Considering A Family Pet? Think Long And Hard Before Making That Commitment

Considering A Family Pet? Think Long And Hard Before Making That Commitment

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I like animals. Love them, in fact. I think kittens are freaking adorable, puppies make me all gushy inside, and I don’t think I’ve ever seen anything cuter than a hamster eating a Cheerio. I believe in taking good care of our furry friends.

But after several pet rats and a couple of cats during my mothering years, I realized that my adoration of animals doesn’t automatically make me a good pet parent.

Our kids begged us for pets from the time they were toddlers. One of our children in particular is an Animal Lover (capitalization intentional). She eats, breathes, and sleeps all things creepy, crawly, feathered, and fluffy. Every time our kids would visit friends with cats or dogs or bearded dragons, they’d ask us why we couldn’t get one too.

My husband and I always had a good excuse. We were renting places that didn’t allow pets, we traveled too much, etc. We told the children that if we ever bought a house, we’d consider getting a cat.

Finally, we bought a house. And we got a cat. And then another one.

And in many ways, we wish we hadn’t. The reality of pets is that no matter how sweet and adorable and cuddly they are, they’re more work than you think they’ll be.

We live on a busy street, so we keep our cats indoors. That means litter boxes, which means scooping litter boxes, which means kids who promised up and down that they’d never complain about scooping litter boxes complaining about scooping litter boxes.

We ended up with one cat who overeats unless you ration her food and one cat who scarfs and barfs his food if you wait too long to feed him, so just coordinating feeding them is a pain. And then come the battles over who has to clean up the cat barf. And then there’s me having to clean up the cat barf when the kids aren’t home.

Did I mention one of our cats occasionally randomly pees in places other than the cat box? $200 in vet bills later, there’s nothing physiologically wrong with him. He started out as a feral kitty for the first few months of life, and if anything smells like outside or like another animal or if he just happens to be in a pissy mood, he pees. If you aren’t familiar with cat urine, it’s the worst.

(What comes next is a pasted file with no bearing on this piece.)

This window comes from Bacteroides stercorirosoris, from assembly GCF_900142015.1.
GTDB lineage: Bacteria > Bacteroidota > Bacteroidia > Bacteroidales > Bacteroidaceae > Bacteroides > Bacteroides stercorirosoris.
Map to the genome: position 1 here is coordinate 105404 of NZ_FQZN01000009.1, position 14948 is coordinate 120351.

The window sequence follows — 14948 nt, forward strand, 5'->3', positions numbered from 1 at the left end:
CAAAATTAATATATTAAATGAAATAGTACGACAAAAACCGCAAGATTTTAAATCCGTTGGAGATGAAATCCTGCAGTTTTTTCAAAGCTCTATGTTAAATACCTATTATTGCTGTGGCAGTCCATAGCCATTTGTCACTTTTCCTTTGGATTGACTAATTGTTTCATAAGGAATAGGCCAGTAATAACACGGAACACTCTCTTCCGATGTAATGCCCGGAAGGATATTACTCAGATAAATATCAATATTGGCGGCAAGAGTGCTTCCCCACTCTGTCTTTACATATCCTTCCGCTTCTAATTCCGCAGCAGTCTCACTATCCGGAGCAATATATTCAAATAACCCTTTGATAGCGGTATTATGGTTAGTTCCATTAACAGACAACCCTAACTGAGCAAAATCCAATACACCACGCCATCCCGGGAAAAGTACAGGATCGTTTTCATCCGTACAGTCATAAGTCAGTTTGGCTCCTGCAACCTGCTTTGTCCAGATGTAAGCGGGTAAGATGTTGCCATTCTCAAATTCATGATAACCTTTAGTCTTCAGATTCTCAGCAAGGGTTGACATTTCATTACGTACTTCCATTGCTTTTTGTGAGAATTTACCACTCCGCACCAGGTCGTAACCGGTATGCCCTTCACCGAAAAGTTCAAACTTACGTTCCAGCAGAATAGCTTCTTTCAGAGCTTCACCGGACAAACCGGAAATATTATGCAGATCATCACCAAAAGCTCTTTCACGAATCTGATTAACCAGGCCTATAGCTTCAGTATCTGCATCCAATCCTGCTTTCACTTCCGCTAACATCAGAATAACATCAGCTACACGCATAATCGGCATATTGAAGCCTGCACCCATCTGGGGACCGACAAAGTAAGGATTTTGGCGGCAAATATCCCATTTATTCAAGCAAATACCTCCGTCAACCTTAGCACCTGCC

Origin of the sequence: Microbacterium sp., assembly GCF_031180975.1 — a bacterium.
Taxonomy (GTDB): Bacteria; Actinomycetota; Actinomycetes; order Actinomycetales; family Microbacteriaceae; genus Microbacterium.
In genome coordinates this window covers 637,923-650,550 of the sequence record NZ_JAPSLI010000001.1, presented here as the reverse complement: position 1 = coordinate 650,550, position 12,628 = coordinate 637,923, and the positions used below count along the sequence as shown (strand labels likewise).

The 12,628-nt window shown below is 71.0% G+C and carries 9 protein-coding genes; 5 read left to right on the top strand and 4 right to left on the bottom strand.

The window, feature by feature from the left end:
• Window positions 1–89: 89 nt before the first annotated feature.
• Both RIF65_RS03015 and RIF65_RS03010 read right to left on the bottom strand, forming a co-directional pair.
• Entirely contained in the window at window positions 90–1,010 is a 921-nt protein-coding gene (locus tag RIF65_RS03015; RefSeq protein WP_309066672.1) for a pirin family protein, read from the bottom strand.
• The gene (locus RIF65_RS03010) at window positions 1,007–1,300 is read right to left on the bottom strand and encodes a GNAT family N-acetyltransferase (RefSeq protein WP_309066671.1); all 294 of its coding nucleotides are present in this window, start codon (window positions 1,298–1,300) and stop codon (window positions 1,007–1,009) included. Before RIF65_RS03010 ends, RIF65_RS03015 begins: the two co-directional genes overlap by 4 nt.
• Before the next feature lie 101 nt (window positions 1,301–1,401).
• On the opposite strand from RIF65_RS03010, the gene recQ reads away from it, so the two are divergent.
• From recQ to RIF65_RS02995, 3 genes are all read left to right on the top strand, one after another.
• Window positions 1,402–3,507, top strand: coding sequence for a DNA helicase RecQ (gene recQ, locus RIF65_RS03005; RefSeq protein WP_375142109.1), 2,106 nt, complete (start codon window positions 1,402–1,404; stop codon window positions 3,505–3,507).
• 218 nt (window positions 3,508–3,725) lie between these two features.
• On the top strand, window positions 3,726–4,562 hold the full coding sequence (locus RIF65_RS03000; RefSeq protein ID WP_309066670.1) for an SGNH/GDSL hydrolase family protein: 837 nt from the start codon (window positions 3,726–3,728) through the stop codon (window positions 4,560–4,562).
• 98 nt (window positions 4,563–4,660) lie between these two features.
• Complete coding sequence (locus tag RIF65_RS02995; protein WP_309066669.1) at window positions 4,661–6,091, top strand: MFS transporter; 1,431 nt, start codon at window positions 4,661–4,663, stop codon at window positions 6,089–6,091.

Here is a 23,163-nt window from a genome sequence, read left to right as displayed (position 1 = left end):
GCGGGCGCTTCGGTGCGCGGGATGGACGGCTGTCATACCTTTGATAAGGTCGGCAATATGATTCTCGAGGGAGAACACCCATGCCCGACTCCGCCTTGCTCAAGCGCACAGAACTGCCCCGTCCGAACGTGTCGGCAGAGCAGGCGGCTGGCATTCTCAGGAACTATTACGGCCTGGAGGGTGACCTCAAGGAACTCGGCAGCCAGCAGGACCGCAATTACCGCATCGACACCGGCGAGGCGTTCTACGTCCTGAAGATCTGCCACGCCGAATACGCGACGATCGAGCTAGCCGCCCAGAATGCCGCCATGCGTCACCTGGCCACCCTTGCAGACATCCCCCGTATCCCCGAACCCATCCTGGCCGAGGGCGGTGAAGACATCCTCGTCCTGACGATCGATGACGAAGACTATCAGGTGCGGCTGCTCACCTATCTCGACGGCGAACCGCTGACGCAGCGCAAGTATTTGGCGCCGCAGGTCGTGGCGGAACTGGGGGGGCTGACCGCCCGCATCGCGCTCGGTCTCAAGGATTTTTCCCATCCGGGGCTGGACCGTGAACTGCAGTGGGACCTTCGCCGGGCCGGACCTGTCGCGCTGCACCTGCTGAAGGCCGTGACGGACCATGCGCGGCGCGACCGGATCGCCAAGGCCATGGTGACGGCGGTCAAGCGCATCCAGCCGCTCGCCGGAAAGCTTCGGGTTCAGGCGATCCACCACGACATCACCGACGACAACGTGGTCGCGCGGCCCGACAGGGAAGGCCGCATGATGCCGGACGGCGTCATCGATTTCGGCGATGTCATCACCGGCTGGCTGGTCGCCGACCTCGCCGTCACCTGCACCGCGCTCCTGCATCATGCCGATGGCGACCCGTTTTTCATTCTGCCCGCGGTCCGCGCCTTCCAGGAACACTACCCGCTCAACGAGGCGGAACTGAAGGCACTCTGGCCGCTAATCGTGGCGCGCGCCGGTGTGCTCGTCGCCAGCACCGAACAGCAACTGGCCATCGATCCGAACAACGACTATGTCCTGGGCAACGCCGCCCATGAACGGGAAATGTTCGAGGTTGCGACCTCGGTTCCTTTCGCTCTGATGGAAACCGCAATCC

And then there’s the going-out-of-town thing. Our family likes to travel, which means always having to find someone to tend the cats if we’re gone longer than a weekend.

I’m glad we chose cats instead of a dog, because at least we can leave them for a couple days with an extra cat box, a big bowl of food, and several bowls of water. With dogs, you have to have someone who can take them out every day, several times a day, or pay a hefty fee to board them.

And frankly, I’ve had enough cleaning up other living things’ poop after having three kids. Why would I subject myself to daily dog doo duty for the entire life of a canine? In all kinds of weather, to boot. No thanks.

I know people love their dogs, and their cats, and whatever other pets they bring into their lives, and more power to you, pet people. I admire you. I really do. And I love your pets too. I love playing with other people’s dogs, petting other people’s cats, and checking out all manner of caged and penned creatures.

And I love our pets too. They are well cared for and highly doted upon. I just don’t love having them. I don’t like the mess, the clawed furniture and various things they’ve chewed, the constant care, the responsibility, the vet bills, the smelly boxes when the kids forget to scoop them, the finding people to take care of them when we’re on vacation, and the rolling of cat hair off my clothes.

As soft as they are, and as soothing as a cat purr can be, the cons outweigh the pros for me. We got pets for the kids’ sake, and we’ll enjoy them while we have them. But if my husband and I had our druthers, we’d still be living happily pet-free.

So if you aren’t sure whether you’re a pet person, think long and hard before you get an animal. Ask yourself if you really want to add another living creature with needs to your life — one whose needs don’t subside as they get older. If so, go for it. But if you are hesitant, don’t let your kids or anyone else guilt you into it. You can love animals, but not be a pet person. And if you’re not, save yourself by just saying no.